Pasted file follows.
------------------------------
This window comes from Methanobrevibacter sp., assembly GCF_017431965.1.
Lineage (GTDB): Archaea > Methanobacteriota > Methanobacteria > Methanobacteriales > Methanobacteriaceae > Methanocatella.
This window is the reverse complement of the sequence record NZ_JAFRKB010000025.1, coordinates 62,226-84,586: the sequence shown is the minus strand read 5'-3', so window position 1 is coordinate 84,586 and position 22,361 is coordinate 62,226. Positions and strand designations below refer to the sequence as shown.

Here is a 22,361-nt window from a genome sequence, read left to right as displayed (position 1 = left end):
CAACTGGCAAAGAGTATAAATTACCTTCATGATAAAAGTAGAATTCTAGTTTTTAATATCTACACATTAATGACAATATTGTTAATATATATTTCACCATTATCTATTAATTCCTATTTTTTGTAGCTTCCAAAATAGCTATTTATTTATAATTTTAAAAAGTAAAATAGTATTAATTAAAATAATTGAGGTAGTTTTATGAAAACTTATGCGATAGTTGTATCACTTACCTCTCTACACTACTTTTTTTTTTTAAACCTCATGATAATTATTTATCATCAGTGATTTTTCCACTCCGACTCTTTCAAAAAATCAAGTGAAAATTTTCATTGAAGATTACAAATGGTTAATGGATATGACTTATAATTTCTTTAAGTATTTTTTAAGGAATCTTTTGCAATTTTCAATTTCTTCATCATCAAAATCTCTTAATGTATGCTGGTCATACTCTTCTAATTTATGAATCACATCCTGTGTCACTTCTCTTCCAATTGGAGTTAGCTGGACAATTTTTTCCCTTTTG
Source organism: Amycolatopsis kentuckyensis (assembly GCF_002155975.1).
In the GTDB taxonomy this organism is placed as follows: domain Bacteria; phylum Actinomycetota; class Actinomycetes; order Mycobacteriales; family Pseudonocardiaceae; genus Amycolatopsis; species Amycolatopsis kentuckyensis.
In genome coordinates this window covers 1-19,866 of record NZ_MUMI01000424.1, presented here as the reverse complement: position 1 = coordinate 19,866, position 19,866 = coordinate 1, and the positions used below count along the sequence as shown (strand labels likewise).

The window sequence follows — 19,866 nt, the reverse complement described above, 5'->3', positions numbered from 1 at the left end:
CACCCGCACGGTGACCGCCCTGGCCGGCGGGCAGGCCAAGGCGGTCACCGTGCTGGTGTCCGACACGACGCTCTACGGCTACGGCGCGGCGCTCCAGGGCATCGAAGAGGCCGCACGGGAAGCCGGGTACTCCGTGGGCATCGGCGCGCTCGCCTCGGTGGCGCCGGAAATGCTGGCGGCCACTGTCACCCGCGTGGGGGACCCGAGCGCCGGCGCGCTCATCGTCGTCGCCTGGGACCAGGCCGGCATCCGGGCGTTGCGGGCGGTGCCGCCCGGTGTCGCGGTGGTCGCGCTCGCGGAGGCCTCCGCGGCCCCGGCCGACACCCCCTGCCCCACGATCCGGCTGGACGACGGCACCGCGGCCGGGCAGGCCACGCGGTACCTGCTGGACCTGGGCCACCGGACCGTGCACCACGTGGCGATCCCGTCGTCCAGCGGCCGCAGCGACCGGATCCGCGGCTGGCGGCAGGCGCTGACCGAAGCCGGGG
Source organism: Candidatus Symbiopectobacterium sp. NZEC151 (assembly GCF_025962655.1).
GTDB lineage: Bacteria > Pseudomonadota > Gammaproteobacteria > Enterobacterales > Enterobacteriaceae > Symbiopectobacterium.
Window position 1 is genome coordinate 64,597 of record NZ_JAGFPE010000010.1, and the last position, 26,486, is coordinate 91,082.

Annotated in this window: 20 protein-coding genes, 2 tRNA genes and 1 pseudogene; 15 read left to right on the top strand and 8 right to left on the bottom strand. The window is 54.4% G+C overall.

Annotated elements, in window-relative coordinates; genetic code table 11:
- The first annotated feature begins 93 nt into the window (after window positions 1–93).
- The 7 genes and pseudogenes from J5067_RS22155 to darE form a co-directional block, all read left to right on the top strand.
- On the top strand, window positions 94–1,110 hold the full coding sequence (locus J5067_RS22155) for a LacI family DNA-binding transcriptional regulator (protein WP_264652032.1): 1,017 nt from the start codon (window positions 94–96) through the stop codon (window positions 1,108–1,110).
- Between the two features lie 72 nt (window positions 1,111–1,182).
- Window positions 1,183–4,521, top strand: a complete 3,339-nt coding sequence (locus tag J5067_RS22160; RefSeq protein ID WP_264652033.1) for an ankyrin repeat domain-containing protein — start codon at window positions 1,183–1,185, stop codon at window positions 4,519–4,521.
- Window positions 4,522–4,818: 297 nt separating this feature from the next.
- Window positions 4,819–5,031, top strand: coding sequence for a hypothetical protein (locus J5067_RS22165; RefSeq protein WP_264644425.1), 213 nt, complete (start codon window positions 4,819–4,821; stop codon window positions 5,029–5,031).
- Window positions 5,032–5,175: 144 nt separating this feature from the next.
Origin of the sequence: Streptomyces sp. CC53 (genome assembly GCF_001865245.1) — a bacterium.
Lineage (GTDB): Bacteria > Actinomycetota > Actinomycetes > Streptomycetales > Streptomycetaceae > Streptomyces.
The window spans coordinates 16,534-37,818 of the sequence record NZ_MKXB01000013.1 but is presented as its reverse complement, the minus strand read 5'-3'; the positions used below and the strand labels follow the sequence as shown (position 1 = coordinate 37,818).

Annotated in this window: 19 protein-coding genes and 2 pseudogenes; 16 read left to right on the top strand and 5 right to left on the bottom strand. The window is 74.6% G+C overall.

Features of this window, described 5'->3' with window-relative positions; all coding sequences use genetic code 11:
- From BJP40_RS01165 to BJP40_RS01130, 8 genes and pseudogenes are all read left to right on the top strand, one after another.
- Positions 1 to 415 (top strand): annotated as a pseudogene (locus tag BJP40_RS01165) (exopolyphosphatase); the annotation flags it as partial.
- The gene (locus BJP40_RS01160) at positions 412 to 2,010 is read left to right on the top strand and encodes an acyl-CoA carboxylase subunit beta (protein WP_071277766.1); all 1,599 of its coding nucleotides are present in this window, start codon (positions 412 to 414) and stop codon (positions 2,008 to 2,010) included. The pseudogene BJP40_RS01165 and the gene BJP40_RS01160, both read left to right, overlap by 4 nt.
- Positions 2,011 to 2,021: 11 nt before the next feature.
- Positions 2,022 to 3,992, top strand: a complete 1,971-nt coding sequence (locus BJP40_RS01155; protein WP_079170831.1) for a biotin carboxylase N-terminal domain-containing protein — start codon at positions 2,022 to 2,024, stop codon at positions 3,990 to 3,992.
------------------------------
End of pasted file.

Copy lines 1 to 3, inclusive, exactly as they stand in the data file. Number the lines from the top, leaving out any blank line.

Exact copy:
This window comes from Methanobrevibacter sp., assembly GCF_017431965.1.
Lineage (GTDB): Archaea > Methanobacteriota > Methanobacteria > Methanobacteriales > Methanobacteriaceae > Methanocatella.
This window is the reverse complement of the sequence record NZ_JAFRKB010000025.1, coordinates 62,226-84,586: the sequence shown is the minus strand read 5'-3', so window position 1 is coordinate 84,586 and position 22,361 is coordinate 62,226. Positions and strand designations below refer to the sequence as shown.